Project Lombok – Boilerplate Buster
April 26, 2018

Project Lombok – Boilerplate Buster

Java is a powerful language with a variety of frameworks and libraries. That fact makes development in Java relatively easy, but it is also often criticized for the massive amounts of boilerplate code it requires for common tasks.

“Boilerplate code” describes sections of repeatable code that must be included into multiple parts of an application with little or no alteration. The same code can apply from application to application and from project to project. Sometimes reiterating the code just becomes too bulky to handle easily.

Fortunately, Project Lombok came along to help ease this burden. Project Lombok is a library that reduces boilerplate code by utilizing a set of straightforward but powerful annotations.

In order to understand why we may need Project Lombok, let’s assume that we have an entity class, e.g., User, where we want to store ID, name and email. For this requirement, we will need a simple User “Plain Old Java Object” (POJO) that will look like this:

public class User {
	private long id;
	private String name;
	private String email;

	public User(long id, String name, String email) {
    	this.id = id;
    	this.name = name;
        this.email = email;
	}

	public long getId() {
    	return id;
	}

	public void setId(long id) {
    	this.id = id;
	}

	public String getName() {
    	return name;
	}

	public void setName(String name) {
    	this.name = name;
	}

	public String getEmail() {
    	return email;
	}

	public void setEmail(String email) {
    	this.email = email;
	}
}

Usually, we use the auto-generation strategies of our IDE to generate getters, setters, default constructor, hashCode(), equals(), and toString(). However, for simple class implementation with three fields, we would need about 60 lines of code that are not directly contributing anything to our business logic. That type of size increase just makes our code difficult to read or even understand. An inexperienced programmer might think that some valuable logic or algorithm may be hidden somewhere in there.

Furthermore, if in future we would like to change some field name or field type, we would also have to get/set method names and types, modify our constructor(s), and so on.

Let’s take a look at how Project Lombok can help there:

@Getter
@Setter
@AllArgsConstructor
@EqualsAndHashCode
@ToString
public class User {
   private long id;
   private String name;
   private String email;
}

Project Lombok provides a way to remove the boilerplate code and simplify the development process. This code is fully equivalent to previous one but we don’t worry about common things like getters, setters etc. because Project Lombok will do it on our behalf.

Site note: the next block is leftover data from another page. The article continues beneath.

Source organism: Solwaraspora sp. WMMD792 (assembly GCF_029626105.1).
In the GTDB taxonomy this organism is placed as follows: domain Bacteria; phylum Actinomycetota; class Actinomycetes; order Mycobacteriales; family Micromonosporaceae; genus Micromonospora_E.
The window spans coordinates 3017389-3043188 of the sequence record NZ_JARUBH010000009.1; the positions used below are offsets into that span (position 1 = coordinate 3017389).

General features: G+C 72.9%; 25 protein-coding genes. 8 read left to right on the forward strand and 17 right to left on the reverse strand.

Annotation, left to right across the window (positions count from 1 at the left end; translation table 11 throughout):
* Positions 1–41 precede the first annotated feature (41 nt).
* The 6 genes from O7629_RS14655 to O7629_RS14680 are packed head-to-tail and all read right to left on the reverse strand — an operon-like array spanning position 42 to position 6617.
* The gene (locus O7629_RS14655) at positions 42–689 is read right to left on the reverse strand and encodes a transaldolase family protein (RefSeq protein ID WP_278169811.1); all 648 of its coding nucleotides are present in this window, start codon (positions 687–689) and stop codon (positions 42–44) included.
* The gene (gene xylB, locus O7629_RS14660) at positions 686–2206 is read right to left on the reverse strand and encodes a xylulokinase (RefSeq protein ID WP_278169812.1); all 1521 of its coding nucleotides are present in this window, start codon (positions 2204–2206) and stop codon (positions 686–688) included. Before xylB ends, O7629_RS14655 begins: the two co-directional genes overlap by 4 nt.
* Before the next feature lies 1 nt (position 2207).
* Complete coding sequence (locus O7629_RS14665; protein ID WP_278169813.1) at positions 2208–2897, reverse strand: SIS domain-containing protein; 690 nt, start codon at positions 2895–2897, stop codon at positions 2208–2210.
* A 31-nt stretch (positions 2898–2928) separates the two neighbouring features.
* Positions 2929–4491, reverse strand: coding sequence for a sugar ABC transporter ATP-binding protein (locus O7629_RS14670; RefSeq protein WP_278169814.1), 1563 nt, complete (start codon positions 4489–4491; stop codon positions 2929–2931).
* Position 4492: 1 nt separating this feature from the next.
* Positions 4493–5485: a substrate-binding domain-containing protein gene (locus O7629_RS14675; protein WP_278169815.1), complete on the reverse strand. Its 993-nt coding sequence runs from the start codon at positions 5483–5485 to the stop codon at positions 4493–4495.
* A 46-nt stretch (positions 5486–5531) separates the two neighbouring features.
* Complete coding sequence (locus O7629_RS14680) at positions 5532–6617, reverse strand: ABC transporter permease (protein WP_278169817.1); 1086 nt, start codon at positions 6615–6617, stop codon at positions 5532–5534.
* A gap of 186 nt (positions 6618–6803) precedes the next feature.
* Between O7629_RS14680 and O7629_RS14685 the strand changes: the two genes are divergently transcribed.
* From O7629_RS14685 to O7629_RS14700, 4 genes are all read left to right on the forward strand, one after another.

Code above looks nice but somebody can say there are too many annotation. Project Lombok can do it simpler, if you want:

@Data
public class User {
   private long id;
   private String name;
   private String email;
}

That’s only a little part of Project Lombok’s features. Later, we will discuss those annotations in more detail, but for now, let’s see how it works and how to start using it.

How does Project Lombok work?
Project Lombok does not change source code, but instead generates required code that will be injected directly to the class file (byte-code). This means that all of its “magic” will occur during compilation.

Project Lombok – Boilerplate Buster

  • In the Parse and Enter phase, the compiler parses source files into an Abstract Syntax Tree (AST), which represents the abstract syntactic structure of the source code.
  • In the Annotation Processing phase, custom annotation processors are invoked. The idea is that you can put annotation processors, which can be written by yourself, or via third-party dependencies, like Lombok, into the build classpath. Whenever the compiler finds an annotation, an appropriate processor will be invoked to handle it during compile time. Annotation processors can do things like validate classes or generate new resources, including source files. If new source files are generated as a result of annotation processing, then compilation loops back to the Parse and Enter phase. This process is repeated until no new source files are generated.
  • In the last phase, Analyse and Generate, the compiler analyzes AST and generates class files (byte code).

Project Lombok creators figured out that they can use the Annotation Processing phase differently. Annotation processing has been available since Java 5, but a useable API has been available since Java 6 (released in December 2006). The annotation processing API only provides a mechanism to create new source files and process existing ones.

But Project Lombok got around this through non-public APIs, which provide more possibilities than the annotation processing API. Project Lombok hooks into the compilation process as an annotation processor. However, it is not a normal annotation processor, because Project Lombok does not generate new source files, but rather modifies existing ones.